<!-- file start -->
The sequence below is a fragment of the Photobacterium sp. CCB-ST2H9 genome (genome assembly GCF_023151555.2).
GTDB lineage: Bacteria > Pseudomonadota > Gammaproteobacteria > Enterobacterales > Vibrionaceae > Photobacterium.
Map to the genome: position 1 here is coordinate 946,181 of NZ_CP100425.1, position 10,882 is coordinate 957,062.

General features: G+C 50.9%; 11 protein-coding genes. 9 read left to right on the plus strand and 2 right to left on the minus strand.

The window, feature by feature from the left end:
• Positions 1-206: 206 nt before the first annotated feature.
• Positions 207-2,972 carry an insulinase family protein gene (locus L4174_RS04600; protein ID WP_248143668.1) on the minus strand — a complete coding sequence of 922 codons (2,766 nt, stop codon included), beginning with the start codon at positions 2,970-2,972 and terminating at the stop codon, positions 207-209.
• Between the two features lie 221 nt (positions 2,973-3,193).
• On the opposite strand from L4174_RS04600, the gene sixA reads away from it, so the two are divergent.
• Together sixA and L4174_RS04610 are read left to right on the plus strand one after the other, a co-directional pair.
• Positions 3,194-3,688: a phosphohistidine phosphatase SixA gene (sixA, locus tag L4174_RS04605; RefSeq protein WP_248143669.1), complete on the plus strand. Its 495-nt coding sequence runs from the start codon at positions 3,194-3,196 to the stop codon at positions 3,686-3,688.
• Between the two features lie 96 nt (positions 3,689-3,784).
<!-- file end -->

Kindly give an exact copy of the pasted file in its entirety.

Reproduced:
The sequence below is a fragment of the Photobacterium sp. CCB-ST2H9 genome (genome assembly GCF_023151555.2).
GTDB lineage: Bacteria > Pseudomonadota > Gammaproteobacteria > Enterobacterales > Vibrionaceae > Photobacterium.
Map to the genome: position 1 here is coordinate 946,181 of NZ_CP100425.1, position 10,882 is coordinate 957,062.

General features: G+C 50.9%; 11 protein-coding genes. 9 read left to right on the plus strand and 2 right to left on the minus strand.

The window, feature by feature from the left end:
• Positions 1-206: 206 nt before the first annotated feature.
• Positions 207-2,972 carry an insulinase family protein gene (locus L4174_RS04600; protein ID WP_248143668.1) on the minus strand — a complete coding sequence of 922 codons (2,766 nt, stop codon included), beginning with the start codon at positions 2,970-2,972 and terminating at the stop codon, positions 207-209.
• Between the two features lie 221 nt (positions 2,973-3,193).
• On the opposite strand from L4174_RS04600, the gene sixA reads away from it, so the two are divergent.
• Together sixA and L4174_RS04610 are read left to right on the plus strand one after the other, a co-directional pair.
• Positions 3,194-3,688: a phosphohistidine phosphatase SixA gene (sixA, locus tag L4174_RS04605; RefSeq protein WP_248143669.1), complete on the plus strand. Its 495-nt coding sequence runs from the start codon at positions 3,194-3,196 to the stop codon at positions 3,686-3,688.
• Between the two features lie 96 nt (positions 3,689-3,784).